number of new faces, and once was upon the point, till
Quiggle stopped him, of greeting anew a citizen whom he
had a little before shaken hands with in another street.
But two things, and two only, appeared to him to stand
out clearly from all the hubbub one, the general con-
demnation of Meeks, who had been for some days in the
town engaged in an uphill canvass ; the other, that the
Reservoir was quietly taken as an accepted fact. Both
topics were taken for granted, and so he was saved trouble
in regard to them. This was quite agreeable to him ; for,
as to the Reservoir, he was at present holding his peace ;


and as for Meeks, he felt it would be unworthy of him to
join in any vulgar outcry against his antagonist.

After they had seen a number of electors, Quiggle left
our politician with Woodall, the bookseller, while he went
down to the offices of the Trumpeter and the Scorcher, to
see to the advertisements for Monday's meeting ; and also,
while settling accounts at each office up to date, to arrange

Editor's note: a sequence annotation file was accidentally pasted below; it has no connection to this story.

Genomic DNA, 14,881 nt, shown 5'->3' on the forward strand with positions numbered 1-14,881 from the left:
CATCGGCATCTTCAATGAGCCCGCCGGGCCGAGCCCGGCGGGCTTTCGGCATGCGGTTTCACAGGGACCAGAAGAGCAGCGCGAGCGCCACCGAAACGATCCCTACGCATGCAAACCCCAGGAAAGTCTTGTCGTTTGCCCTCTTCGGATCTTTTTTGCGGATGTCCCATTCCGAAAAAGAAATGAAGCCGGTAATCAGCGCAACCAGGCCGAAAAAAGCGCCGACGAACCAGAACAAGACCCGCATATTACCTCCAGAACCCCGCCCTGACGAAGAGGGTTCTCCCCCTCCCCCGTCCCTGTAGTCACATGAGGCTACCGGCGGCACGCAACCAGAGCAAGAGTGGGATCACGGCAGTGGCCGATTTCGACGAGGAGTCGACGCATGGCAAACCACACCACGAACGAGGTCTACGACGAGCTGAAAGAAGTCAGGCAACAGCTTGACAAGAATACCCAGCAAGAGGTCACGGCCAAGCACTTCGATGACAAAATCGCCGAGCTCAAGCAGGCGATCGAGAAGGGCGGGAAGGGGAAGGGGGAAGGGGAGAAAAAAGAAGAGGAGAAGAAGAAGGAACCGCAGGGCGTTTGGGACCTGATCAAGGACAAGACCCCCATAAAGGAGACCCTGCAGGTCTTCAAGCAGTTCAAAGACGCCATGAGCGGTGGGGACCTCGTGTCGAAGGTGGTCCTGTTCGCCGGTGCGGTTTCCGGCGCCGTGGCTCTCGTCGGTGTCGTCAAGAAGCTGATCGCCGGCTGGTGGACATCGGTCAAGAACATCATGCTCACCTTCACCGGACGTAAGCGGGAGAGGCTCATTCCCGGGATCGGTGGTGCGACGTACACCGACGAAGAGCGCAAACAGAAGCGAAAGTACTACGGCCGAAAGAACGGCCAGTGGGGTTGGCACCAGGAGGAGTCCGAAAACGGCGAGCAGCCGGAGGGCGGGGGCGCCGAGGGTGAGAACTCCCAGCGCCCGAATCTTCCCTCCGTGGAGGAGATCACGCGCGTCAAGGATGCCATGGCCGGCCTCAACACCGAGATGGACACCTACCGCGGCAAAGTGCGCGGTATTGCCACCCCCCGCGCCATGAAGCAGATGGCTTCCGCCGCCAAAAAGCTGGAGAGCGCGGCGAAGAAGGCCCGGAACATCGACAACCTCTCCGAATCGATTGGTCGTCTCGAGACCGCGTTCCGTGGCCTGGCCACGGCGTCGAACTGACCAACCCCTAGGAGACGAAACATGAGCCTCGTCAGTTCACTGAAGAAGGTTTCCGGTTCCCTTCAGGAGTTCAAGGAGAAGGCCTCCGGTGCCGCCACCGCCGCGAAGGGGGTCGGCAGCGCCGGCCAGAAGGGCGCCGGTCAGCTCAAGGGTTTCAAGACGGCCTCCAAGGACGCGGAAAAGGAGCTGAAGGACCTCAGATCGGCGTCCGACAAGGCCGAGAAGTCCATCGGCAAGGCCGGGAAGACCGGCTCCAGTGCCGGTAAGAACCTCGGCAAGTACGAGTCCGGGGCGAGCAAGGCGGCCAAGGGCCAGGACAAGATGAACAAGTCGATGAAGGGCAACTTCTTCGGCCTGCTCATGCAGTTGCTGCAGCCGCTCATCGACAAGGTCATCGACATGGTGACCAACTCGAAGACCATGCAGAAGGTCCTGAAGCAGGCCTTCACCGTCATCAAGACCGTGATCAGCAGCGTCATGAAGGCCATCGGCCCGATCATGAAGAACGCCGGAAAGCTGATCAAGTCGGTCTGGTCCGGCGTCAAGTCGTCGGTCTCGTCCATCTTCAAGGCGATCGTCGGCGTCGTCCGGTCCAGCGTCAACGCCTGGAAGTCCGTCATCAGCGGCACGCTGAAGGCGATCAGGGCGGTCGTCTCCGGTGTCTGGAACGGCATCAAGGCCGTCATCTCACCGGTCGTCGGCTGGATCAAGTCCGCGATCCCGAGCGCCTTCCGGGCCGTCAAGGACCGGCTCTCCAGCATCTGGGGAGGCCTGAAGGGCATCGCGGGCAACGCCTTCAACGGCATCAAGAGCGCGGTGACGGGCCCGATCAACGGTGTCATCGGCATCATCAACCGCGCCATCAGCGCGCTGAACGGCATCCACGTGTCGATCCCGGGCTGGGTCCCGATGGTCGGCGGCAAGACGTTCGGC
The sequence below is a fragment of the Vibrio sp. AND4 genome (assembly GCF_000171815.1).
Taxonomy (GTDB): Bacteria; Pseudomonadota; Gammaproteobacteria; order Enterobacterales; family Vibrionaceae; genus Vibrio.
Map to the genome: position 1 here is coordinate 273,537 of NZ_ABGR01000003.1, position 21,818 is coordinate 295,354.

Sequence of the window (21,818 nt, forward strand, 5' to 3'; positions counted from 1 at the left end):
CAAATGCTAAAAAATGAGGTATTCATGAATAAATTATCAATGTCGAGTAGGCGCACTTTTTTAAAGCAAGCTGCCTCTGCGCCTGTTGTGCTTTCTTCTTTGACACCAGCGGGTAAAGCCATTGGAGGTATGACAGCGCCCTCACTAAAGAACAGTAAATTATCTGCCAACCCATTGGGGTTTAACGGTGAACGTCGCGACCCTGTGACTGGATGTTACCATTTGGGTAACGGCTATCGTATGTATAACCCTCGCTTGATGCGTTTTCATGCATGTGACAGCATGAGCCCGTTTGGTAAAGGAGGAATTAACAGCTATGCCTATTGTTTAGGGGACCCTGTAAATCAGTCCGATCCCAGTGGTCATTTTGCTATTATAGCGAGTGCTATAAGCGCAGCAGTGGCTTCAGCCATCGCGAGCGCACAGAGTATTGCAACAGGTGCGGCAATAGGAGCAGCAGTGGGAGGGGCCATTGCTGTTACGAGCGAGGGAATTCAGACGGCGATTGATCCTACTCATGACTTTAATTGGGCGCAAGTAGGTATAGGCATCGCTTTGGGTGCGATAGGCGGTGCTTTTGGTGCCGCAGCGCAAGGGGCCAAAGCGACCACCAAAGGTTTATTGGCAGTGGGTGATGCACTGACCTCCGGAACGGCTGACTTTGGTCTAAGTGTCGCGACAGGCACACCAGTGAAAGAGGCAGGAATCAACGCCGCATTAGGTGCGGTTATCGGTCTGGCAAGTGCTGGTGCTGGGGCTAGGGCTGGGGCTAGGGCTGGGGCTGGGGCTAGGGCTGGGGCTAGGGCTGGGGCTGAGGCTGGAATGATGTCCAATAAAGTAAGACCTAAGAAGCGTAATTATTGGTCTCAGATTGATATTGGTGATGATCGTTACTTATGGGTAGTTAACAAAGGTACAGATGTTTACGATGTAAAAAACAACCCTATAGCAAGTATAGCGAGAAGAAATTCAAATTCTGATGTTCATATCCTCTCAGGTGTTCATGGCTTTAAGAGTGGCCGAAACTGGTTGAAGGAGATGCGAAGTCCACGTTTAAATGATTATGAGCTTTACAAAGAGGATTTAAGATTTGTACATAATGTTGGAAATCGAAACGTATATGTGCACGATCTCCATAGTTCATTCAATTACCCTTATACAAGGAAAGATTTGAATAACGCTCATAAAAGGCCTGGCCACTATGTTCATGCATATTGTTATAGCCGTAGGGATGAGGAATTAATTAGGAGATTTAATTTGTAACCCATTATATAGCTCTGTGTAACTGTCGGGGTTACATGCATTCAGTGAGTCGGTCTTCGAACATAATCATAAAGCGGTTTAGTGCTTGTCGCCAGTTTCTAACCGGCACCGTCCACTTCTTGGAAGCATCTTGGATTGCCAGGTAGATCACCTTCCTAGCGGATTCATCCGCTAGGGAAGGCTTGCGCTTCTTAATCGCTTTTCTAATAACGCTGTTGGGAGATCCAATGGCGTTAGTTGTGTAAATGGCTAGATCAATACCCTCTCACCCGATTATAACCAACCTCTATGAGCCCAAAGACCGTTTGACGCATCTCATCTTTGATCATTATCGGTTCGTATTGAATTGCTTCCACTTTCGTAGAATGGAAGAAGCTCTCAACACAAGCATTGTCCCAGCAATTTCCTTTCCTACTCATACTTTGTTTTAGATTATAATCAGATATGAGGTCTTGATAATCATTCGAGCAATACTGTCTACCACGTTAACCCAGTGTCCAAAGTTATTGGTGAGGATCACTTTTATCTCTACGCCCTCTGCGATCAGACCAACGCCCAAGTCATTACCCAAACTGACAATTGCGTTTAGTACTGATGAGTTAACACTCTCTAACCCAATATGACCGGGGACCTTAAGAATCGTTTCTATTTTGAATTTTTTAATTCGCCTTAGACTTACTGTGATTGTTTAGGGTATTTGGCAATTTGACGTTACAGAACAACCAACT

for suitable notices of the arrival of his candidate. Our
politician enjoyed the conversation with the bookseller.
Woodall belonged to that not inconsiderable class of electors
who, if they do not talk as much as others, think more
independently. These men often have not the weight in
the political battle that their numbers entitle them to, for
they are not disciplined to act together ; and in that battle,
as in all other battles, the compact, well-drilled, and cleverly-
led battalions carry the day sometimes against a scattered
and inert majority. Our politician had no wish to make
the conversation degenerate into a mere canvass upon his
part; but Woodall volunteered his views upon some matters
connected with the election. Meeks was a poor creature,
no doubt, but not so bad as some of them made out. ' And,
after all,' he added, ' what better can you expect from our
system ? '

This was not very reassuring to our politician, who
stood at the threshold, soon, as he hoped, to enter as one
of the workers under this system himself. Woodall, who
had been only thinking of his subject, noticed the flit of
disappointment that passed over Frankfort's face, and con-
tinued :

' To be sure, some men may be strong enough to be
stronger than the system. But I speak of the rank and

' Well, Mr. Woodall, I cannot say whether I belong to
the rank and file or not ; but I hope to be returned for
Brassville, and yet to do nothing that I need be ashamed of.'

'Just so, Mr. Frankfort ; so I hope and believe too. You
are not fixing that parcel right, my boy : the books should
be packed edges in.'

This last remark was addressed to a flaxen-haired, re-
fined-looking boy, who was fumbling over a set of books